ROUGH JUSTICE AS COURTS SHUT
Long trip awaits those in legal disputes
Anglesey and Gwynedd hit hard:
FIGURES across the island have slammed a decision by the UK Government to shut both of Anglesey’s remaining courts.
Thursday afternoon saw publication of a report by HM Courts & Tribunals Service (HMCTS) announcing the closures in a bid to make savings.
As a result both Holyhead Magistrates and Llangefni Civil and Family Court are set to close later this year.
Other closures across North Wales include Dolgellau Crown and Magistrates Court, Wrexham’s Tribunal and Hearing Centre and the downgrade of Prestatyn Magistrates Court to a civil, family and tribunal court.
The proposals for closure, first proposed last year, attracted firece criticism that justice was being taken further away from the people. Anglesey’s councillors also unanimously passed a motion last year, urging the Government to keep both courts open.
In response, the HMCTS says it is trying to establish ‘alternative provision’ for legal services, although it is unclear what this would entail.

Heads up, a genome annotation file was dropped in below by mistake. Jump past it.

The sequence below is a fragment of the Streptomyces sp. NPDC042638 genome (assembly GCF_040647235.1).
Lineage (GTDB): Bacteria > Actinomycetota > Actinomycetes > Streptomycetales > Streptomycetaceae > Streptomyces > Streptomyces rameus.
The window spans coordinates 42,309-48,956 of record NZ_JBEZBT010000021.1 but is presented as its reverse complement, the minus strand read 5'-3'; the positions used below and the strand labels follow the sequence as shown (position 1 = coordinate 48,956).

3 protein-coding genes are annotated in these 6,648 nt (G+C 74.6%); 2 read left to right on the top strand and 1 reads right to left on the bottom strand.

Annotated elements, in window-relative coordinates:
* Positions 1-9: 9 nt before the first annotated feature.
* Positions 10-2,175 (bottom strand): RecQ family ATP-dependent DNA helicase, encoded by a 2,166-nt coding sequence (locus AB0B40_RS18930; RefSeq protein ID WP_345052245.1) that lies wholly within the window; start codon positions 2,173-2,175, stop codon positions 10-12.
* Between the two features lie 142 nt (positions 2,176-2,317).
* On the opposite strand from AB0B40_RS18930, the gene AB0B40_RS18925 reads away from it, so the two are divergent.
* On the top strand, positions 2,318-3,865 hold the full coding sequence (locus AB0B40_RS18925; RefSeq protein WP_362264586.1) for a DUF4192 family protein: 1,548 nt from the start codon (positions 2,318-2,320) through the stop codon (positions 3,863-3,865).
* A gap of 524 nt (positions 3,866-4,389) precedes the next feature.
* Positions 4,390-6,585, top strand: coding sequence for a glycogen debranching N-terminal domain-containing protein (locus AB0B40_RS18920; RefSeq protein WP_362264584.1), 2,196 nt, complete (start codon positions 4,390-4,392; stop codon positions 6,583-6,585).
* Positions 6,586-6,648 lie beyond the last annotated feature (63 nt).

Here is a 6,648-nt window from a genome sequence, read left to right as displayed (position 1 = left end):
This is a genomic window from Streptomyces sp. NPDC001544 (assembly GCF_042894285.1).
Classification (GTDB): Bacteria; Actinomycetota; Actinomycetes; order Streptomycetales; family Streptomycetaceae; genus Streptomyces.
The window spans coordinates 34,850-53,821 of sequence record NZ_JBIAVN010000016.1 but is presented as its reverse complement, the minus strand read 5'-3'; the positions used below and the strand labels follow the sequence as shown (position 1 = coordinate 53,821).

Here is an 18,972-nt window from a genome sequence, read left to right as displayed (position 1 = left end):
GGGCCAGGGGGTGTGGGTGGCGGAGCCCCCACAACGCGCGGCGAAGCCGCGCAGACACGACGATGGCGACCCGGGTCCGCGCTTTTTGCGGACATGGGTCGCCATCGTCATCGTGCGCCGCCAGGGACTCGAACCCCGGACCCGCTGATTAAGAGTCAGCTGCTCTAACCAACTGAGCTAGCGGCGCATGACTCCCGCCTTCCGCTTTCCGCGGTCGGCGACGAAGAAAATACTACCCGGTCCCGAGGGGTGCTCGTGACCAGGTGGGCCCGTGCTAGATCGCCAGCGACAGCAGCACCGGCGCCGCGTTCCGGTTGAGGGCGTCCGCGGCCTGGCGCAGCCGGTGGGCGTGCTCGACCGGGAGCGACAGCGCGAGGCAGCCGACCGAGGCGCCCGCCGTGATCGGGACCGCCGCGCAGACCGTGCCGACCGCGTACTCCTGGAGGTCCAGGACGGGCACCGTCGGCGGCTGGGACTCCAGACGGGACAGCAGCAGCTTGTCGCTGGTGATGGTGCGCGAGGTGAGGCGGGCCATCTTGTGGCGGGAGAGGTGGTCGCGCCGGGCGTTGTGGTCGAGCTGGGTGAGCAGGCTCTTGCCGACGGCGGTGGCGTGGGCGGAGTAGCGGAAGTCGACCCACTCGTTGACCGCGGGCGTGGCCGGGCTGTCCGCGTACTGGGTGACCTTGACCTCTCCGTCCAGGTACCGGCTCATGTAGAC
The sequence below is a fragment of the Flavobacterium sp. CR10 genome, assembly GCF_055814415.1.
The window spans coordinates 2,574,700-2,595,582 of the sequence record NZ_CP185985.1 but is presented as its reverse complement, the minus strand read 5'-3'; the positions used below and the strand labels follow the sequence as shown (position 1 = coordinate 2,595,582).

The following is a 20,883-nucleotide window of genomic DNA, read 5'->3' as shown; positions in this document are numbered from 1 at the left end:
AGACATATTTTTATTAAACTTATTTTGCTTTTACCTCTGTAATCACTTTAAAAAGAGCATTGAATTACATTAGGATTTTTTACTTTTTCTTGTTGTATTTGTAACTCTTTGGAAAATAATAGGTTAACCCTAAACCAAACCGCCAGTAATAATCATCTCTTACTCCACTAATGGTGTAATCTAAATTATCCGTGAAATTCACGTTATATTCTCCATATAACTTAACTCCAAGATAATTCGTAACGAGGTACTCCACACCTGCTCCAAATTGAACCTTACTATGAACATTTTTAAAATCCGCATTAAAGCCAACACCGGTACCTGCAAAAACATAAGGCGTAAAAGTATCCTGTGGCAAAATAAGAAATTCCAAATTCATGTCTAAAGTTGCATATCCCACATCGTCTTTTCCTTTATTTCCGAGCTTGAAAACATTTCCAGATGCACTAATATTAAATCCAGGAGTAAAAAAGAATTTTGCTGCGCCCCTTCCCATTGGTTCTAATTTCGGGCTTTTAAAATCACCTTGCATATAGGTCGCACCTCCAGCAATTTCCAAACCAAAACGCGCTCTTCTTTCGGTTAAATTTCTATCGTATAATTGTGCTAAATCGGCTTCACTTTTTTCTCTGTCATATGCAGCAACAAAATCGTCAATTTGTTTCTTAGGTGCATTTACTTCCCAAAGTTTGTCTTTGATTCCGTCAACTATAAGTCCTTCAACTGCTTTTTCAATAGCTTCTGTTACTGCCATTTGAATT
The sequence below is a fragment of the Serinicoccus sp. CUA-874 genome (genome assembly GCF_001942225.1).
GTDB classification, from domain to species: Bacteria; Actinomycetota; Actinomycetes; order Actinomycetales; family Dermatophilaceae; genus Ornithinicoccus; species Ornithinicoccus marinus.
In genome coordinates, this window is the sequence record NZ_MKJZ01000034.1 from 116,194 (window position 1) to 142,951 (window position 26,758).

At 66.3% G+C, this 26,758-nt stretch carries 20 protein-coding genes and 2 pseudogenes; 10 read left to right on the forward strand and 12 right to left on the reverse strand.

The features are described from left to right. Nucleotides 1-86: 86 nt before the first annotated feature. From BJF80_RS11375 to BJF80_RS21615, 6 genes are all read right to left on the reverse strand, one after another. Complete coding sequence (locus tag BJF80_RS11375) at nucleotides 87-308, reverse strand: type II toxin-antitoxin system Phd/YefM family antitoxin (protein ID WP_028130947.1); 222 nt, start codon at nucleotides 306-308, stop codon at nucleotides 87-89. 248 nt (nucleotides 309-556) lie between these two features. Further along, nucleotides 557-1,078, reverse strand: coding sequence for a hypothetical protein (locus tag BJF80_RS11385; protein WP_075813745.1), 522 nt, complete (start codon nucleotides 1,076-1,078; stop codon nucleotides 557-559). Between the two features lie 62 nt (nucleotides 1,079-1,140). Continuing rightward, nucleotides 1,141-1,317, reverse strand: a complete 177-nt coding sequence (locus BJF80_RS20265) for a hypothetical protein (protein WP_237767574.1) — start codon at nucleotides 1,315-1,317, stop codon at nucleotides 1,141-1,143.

Justice minister Shailesh Vara said: “Our courts and tribunal system is in need of urgent reform. Maintaining our underused and dilapidated court buildings costs the taxpayer £500 million a year but some sit for less than half the time available.
“Closing these poor quality buildings will raise £40m to reinvest in the justice system, and save hard-working taxpayers £27m a year. The decision to close a court is never taken lightly, but in the digital age I’m confident we have measures in place to ensure access to justice is not diminished.”
But opposition parties have slammed the decision.
Labour MP Albert Owen was critical of plans to close both remaining courts on the island: “The Government simply has not listened and is closing local services by stealth.
“This is a devastating blow for Anglesey. The only alternative is Caernarfon Crown court and for residents from north Anglesey or Holyhead, this expectation is unacceptable.
“It will mean many people, heavily dependent on intermittent public transport facing expensive and extended travelling.”
Plaid’s Rhun ap Iorwerth AM (pictured) added: “I’m bitterly, bitterly disappointed with the decision to leave Anglesey with no court provision at all. “The case had been made very strongly to keep Holyhead and Llangefni courts, and Plaid Cymru’s councillors and MPs have also argued strongly against closure.
“We will seek every possible means to try to overturn this.”
Llangefni Civil and Family Court and inset above Holyhead Magistrates’ Court are both set to close